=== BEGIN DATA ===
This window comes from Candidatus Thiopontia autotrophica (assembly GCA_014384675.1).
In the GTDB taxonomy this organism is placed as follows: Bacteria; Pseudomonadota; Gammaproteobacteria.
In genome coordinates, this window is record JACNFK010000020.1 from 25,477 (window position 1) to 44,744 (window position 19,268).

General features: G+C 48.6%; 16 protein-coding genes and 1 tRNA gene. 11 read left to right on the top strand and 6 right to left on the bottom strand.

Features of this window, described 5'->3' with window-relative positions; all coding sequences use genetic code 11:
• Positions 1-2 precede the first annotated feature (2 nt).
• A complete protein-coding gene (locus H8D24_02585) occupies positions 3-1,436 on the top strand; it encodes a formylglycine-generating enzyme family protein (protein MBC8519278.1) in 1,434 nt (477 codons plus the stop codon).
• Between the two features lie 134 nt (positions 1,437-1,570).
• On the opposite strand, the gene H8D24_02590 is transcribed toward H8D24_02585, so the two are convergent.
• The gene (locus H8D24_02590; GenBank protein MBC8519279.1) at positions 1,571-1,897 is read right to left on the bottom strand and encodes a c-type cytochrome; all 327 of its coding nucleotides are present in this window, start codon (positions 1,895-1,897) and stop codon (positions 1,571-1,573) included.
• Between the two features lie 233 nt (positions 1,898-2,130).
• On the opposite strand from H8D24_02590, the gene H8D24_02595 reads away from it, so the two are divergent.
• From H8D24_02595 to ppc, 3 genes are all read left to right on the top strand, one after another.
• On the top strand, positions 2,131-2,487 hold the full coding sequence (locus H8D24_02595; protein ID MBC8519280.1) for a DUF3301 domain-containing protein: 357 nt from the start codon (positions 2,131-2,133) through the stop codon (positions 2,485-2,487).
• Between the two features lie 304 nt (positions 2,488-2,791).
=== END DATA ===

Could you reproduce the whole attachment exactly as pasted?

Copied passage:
This window comes from Candidatus Thiopontia autotrophica (assembly GCA_014384675.1).
In the GTDB taxonomy this organism is placed as follows: Bacteria; Pseudomonadota; Gammaproteobacteria.
In genome coordinates, this window is record JACNFK010000020.1 from 25,477 (window position 1) to 44,744 (window position 19,268).

General features: G+C 48.6%; 16 protein-coding genes and 1 tRNA gene. 11 read left to right on the top strand and 6 right to left on the bottom strand.

Features of this window, described 5'->3' with window-relative positions; all coding sequences use genetic code 11:
• Positions 1-2 precede the first annotated feature (2 nt).
• A complete protein-coding gene (locus H8D24_02585) occupies positions 3-1,436 on the top strand; it encodes a formylglycine-generating enzyme family protein (protein MBC8519278.1) in 1,434 nt (477 codons plus the stop codon).
• Between the two features lie 134 nt (positions 1,437-1,570).
• On the opposite strand, the gene H8D24_02590 is transcribed toward H8D24_02585, so the two are convergent.
• The gene (locus H8D24_02590; GenBank protein MBC8519279.1) at positions 1,571-1,897 is read right to left on the bottom strand and encodes a c-type cytochrome; all 327 of its coding nucleotides are present in this window, start codon (positions 1,895-1,897) and stop codon (positions 1,571-1,573) included.
• Between the two features lie 233 nt (positions 1,898-2,130).
• On the opposite strand from H8D24_02590, the gene H8D24_02595 reads away from it, so the two are divergent.
• From H8D24_02595 to ppc, 3 genes are all read left to right on the top strand, one after another.
• On the top strand, positions 2,131-2,487 hold the full coding sequence (locus H8D24_02595; protein ID MBC8519280.1) for a DUF3301 domain-containing protein: 357 nt from the start codon (positions 2,131-2,133) through the stop codon (positions 2,485-2,487).
• Between the two features lie 304 nt (positions 2,488-2,791).